david j. pedde

Relational Mentoring (with Bonus: Effective Mentors do at least these 6 things)

RELATIONAL MENTORING 

(BONUS: EFFECTIVE MENTORS do at least these 6 things)

A few years ago, I began a search for a book I could have our Sanctus peer-mentors read in preparation for their role in journeying with our first year students in close relationship. 

Bottom line - I could not find one. Here’s why:

Every book I read had the same basic premise. The writer was a successful leader in their field of work or ministry. In their later years they felt compelled to “give back” so they handpicked some younger leaders and donated their valuable time to them, expounding on methodology that worked for them and teaching their followers to do the same. Admirable. And it looks appealing at first glance. The experienced helping the inexperienced. The older helping the younger.

While I understood and appreciated each author’s intent, there was something I felt to be so understated in every book. 

No one highlighted or even mentioned something I consider vitally fundamental to the equation: relationship. Two-way relationship. Not top down. Not “I know (and you don’t), so follow me, do what I did, and you’ll succeed like I did.”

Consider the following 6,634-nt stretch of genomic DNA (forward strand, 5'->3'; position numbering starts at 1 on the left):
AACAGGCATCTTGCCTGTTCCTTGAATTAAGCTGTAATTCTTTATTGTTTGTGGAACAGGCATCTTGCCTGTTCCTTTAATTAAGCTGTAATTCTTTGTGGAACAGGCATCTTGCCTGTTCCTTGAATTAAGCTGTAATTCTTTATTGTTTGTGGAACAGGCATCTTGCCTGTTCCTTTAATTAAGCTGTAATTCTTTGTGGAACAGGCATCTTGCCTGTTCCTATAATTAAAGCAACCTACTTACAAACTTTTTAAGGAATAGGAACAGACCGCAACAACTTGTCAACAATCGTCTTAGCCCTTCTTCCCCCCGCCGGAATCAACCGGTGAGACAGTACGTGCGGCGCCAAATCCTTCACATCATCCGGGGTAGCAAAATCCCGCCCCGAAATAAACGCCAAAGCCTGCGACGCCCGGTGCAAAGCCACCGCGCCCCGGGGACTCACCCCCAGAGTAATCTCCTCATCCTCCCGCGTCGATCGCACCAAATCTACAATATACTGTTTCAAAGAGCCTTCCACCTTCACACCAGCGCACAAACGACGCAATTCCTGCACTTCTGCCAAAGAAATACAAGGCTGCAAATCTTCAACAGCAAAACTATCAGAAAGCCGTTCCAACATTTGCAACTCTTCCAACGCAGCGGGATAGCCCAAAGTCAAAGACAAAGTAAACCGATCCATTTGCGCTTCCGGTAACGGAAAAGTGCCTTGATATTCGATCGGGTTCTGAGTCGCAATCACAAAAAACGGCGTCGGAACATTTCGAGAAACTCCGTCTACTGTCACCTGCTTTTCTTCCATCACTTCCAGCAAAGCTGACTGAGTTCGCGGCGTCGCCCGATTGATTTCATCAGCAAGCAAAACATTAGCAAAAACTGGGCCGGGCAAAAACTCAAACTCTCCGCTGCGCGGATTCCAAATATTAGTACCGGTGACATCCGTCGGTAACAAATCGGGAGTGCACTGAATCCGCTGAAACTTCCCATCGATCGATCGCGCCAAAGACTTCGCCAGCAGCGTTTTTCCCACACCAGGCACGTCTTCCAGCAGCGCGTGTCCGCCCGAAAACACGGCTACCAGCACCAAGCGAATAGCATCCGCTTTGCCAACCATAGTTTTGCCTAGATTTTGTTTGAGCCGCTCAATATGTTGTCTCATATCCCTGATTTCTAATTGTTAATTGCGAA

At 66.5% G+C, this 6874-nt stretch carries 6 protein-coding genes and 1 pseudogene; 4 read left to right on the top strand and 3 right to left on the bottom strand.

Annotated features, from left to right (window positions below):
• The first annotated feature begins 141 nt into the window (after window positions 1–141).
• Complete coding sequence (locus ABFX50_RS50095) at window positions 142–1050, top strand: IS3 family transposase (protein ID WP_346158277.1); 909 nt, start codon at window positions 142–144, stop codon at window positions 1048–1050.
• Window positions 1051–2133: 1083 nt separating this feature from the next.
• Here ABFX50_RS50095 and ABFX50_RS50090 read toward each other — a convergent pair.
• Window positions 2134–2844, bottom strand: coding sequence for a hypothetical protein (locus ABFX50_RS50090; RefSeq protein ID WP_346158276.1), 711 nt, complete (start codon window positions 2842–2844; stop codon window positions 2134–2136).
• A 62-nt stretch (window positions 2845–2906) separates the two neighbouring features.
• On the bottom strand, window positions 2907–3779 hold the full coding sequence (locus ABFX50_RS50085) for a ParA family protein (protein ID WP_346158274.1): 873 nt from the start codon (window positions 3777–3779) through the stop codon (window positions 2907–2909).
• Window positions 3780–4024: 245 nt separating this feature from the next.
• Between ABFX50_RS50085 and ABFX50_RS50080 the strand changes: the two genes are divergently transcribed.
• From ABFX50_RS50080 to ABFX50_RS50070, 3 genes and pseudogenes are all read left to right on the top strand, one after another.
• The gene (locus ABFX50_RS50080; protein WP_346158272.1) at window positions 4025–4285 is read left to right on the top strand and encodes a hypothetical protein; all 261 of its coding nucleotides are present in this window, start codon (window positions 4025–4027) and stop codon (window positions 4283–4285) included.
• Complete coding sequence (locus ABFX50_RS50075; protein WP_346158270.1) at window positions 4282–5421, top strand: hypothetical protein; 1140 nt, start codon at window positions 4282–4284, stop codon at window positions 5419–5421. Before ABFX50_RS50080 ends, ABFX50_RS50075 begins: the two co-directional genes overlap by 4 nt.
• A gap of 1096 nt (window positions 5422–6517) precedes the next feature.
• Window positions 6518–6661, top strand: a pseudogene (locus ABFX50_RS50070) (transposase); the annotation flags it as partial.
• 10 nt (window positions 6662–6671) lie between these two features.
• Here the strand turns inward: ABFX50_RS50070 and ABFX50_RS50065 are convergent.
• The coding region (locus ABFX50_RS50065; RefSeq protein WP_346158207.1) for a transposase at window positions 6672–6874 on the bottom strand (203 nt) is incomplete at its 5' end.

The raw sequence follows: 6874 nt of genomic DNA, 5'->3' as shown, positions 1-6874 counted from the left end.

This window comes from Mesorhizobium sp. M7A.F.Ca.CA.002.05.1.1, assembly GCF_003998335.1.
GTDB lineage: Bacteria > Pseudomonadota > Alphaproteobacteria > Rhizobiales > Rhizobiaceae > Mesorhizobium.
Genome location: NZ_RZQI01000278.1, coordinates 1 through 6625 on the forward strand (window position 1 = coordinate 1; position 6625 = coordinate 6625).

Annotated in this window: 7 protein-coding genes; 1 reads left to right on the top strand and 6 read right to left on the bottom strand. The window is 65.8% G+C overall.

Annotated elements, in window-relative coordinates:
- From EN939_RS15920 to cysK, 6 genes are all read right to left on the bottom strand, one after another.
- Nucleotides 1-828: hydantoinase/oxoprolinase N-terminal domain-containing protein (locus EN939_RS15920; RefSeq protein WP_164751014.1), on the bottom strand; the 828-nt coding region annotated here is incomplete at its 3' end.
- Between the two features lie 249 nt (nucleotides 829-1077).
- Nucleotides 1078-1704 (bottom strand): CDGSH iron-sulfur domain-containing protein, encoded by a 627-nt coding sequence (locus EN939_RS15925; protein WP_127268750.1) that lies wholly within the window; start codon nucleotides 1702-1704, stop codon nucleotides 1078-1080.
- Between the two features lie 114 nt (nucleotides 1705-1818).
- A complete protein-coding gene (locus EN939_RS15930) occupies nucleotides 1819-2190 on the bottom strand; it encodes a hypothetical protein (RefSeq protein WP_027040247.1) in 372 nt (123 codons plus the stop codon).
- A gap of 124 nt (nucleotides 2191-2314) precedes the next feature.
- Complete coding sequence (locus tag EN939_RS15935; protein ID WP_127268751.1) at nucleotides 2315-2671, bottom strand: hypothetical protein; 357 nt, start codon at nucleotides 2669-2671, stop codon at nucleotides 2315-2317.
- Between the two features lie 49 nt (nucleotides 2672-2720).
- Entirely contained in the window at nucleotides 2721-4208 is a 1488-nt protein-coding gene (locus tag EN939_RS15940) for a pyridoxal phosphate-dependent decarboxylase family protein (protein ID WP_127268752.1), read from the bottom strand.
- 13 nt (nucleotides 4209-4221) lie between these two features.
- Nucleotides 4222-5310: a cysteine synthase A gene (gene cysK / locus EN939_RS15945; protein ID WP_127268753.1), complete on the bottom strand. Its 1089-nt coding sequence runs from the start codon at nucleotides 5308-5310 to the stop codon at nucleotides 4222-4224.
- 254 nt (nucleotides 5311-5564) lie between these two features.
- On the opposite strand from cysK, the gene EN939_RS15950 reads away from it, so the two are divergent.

Rather, relationship. Side by side. Learning and growing together. 

Are the mentor and mentee at different stages? Of course. But can they both learn and grow? It’s obvious. Can they do so more effectively together in relationship? I think so! Each one the richer and wiser because of their relationship with the other. In my estimation, this is the hallmark of effective mentoring: relationship. I get to know you. You get to know me. Let’s go.

 

In the spirit of side-by-side relational mentoring, here are a few “does” and “does nots” I have been pondering.

Does and Does Not List.

. An effective mentor does share personal experiences but does not assume that the mentee’s experiences have been or will be the same as theirs.

. An effective mentor does listen empathetically but does not fail to challenge the mentee’s thinking or actions.

. An effective mentor does offer suggestions on strategies or methods to test out but does not tell the mentee what to do.

. An effective mentor does share regarding personal weakness and struggle but does not monopolize the attention on themselves.

. An effective mentor does ask penetrating questions but does not guilt or shame the mentee to action.

. An effective mentor does teach but does not take the credit when the mentee learns and succeeds.

 

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